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Nurse Susan
Nurse Susan, Nurse (RN)
Category: Health
Satisfied Customers: 1091
Experience:  RN, BSN, MSN-ED, Nurse Educator whose passion is helping people understand their health and wellness
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History: My husband developed a blood clot from ankle to thigh.

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History: My husband developed a blood clot from ankle to thigh. He's been on Coumadin for a year. Now he'd like to try Nattokinase, but his local doctor wants him to stay on Coumadin, fearing my husband might develop another blood clot.

My husband is now wearing elastic stockings and is avoiding crossing his legs. He has a sit-down job, so is consciously walking every 15 minutes or so.

Question: Could he safely transition to Nattokinase?

I'm a nurse (R.N.) so was the first one to "diagnose" his blood clot. I can monitor his vital signs, and do a head-to-toe visual assessment as needed.
It is my pleasure to help you today
I am sure you can monitor him and that you are very good nurse however More evidence is needed to rate the effectiveness of nattokinase
the standard that has hundreds of papers of research on it is warfarin
I would not recommend the transition to nattokinase you do not want to try unproven medications on your husband

Hope he gets better soon

Any questions let me know
if I was able to help you your (EXCELLENT) rating is very important to me so I would get compensated for my time and answer
Customer: replied 4 years ago.
What are the side effects of coumadin as compared with Nattokinase?
Customer: replied 4 years ago.
Nattokinase has been researched in Japan, and has a lot of information posted on the web. Therefore, is it really an unproven medication?

it is still not FDA approved in USA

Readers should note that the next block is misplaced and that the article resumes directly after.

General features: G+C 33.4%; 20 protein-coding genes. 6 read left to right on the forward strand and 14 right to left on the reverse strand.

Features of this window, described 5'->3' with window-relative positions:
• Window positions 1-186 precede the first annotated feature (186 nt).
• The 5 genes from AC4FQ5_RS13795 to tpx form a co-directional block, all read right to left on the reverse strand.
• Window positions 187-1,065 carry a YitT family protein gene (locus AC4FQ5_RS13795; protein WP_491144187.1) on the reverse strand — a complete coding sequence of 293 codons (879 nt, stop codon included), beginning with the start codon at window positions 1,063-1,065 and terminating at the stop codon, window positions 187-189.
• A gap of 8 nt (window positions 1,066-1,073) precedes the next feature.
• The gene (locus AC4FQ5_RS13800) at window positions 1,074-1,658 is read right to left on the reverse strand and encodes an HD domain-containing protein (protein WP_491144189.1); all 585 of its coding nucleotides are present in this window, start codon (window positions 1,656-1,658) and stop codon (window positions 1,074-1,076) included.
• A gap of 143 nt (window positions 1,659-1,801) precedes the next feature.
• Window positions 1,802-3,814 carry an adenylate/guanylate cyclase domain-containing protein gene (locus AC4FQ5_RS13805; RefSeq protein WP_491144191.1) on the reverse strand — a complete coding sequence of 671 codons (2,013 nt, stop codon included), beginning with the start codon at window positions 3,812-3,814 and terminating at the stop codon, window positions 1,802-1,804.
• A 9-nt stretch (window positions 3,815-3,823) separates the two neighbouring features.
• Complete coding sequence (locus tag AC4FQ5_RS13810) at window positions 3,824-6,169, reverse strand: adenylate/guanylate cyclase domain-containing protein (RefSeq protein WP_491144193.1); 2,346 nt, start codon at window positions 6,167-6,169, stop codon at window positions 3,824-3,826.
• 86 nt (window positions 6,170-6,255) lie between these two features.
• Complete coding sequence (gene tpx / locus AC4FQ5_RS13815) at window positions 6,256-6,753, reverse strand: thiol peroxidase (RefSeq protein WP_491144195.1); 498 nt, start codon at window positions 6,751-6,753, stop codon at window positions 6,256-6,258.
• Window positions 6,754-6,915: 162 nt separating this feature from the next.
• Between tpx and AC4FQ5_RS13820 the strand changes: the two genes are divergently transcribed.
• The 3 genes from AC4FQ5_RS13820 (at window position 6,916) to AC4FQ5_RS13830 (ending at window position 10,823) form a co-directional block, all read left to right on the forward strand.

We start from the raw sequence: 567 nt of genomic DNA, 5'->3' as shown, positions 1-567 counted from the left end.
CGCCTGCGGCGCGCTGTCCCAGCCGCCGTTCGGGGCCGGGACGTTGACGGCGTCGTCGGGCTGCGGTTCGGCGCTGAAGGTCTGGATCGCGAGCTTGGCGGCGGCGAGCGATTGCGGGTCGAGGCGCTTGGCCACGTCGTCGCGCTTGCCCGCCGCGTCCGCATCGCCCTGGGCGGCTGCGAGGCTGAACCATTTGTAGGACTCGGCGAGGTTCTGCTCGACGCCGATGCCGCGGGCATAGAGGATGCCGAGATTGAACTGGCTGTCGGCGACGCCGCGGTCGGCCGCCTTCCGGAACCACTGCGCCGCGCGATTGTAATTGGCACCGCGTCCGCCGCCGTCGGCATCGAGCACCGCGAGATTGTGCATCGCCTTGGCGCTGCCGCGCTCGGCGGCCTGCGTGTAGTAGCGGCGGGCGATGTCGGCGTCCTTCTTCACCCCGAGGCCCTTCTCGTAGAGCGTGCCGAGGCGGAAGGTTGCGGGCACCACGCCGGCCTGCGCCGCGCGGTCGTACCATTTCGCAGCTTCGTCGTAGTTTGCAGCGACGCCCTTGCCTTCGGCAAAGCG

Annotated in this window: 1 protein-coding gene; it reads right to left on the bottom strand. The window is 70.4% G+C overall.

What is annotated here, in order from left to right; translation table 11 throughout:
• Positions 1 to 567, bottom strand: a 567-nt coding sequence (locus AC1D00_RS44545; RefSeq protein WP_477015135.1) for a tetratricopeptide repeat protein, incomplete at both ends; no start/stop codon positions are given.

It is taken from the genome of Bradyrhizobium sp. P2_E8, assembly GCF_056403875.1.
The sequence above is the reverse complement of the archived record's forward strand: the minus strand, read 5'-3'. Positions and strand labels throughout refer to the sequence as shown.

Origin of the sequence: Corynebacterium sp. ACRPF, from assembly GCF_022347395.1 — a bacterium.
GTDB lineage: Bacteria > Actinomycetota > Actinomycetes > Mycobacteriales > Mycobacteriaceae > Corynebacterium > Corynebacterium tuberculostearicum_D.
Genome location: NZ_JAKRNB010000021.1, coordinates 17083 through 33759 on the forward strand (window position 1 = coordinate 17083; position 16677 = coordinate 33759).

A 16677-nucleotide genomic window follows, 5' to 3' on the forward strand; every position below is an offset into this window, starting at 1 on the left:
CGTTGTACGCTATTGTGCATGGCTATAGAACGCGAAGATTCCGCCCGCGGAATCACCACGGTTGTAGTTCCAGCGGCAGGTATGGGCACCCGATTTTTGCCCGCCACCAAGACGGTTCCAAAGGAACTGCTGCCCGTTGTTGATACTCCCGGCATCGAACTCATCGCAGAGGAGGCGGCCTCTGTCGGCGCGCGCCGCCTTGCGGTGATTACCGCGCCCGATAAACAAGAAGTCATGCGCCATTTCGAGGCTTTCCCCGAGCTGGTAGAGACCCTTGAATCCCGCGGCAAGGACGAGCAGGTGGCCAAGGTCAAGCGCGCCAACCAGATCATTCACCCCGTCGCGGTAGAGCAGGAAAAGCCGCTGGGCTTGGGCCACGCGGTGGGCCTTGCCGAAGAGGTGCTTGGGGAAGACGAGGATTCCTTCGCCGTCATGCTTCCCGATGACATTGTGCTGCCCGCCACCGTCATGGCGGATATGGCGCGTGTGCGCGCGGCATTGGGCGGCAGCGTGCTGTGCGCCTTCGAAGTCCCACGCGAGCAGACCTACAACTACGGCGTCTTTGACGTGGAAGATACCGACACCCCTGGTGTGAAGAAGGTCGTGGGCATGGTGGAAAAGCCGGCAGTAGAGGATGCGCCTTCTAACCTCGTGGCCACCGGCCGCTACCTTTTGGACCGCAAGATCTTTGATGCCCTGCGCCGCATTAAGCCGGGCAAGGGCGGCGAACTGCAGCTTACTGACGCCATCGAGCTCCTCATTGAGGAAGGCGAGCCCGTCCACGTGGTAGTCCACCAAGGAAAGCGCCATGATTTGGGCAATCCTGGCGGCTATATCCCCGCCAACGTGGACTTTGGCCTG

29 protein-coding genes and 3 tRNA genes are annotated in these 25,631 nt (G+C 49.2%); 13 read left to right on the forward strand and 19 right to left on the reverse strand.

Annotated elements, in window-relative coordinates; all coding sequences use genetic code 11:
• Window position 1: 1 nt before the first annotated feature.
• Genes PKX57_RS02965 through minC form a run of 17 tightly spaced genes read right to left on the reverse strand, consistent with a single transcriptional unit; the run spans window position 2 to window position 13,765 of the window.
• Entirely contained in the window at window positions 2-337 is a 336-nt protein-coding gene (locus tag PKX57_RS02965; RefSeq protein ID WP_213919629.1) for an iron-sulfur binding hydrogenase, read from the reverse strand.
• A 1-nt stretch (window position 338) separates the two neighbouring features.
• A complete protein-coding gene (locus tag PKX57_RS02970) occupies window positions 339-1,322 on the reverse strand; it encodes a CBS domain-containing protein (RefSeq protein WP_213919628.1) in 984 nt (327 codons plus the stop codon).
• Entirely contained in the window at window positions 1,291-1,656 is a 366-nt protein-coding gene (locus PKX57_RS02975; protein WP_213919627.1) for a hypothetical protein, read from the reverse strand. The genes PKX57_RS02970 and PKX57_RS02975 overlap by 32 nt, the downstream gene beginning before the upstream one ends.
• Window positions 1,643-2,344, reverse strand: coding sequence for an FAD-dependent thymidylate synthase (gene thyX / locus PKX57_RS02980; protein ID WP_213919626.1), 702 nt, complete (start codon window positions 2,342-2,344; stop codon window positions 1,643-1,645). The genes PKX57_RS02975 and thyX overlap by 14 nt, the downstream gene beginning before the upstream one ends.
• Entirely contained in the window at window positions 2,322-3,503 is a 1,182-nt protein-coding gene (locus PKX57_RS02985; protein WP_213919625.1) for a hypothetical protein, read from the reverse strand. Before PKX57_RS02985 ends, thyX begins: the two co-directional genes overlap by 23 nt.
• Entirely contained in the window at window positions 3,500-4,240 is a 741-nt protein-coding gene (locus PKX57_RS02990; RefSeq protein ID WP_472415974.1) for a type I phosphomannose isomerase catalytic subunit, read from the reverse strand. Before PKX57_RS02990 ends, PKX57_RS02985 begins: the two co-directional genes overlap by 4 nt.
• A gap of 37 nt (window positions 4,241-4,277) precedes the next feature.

Customer: replied 4 years ago.
Please understand that I am not trying to be difficult, or argumentative. It was my understanding that I was contacting an M.D. who was an "integrative, wholistic" physician.

The FDA is, in my opinion, ONE method of evaluating--not the only one. There are plenty of medications that have been approved that have later been removed from the shelves, due to poor results. Although I am a R.N., I am also skeptical of a lot that happens in medicine. Money, politics, and one-track only thinking seem to dominate!

If my assumption that you were a wholistic, integrative medicine physician is incorrect, then I can understand your answer. It does not, however, really answer my questions regarding a safe, more natural way to dissolve my husband's original blood clot, and safe, natural ways to prevent further ones.
I am not integrative medicine physician but I can opt out so another physician may help you
best of luck to you
Customer: replied 4 years ago.
Thank you. Would you kindly refer my questions to an integrative, holistic physician?

Thank you again.
Hello, I read your post. Can I ask why your husband wants to discontinue the Coumadin and try the holistic approach?
Customer: replied 4 years ago.
From a year's worth of coumadin, all he's "gained" is sores on his legs that take months to heal. Even a band-aid applied over a scratch has left its imprint on his leg. (We can see the entire shape of the band-aid in red petechia. How much longer should he continue to take rat poison (because that's what coumadin is--warfarin.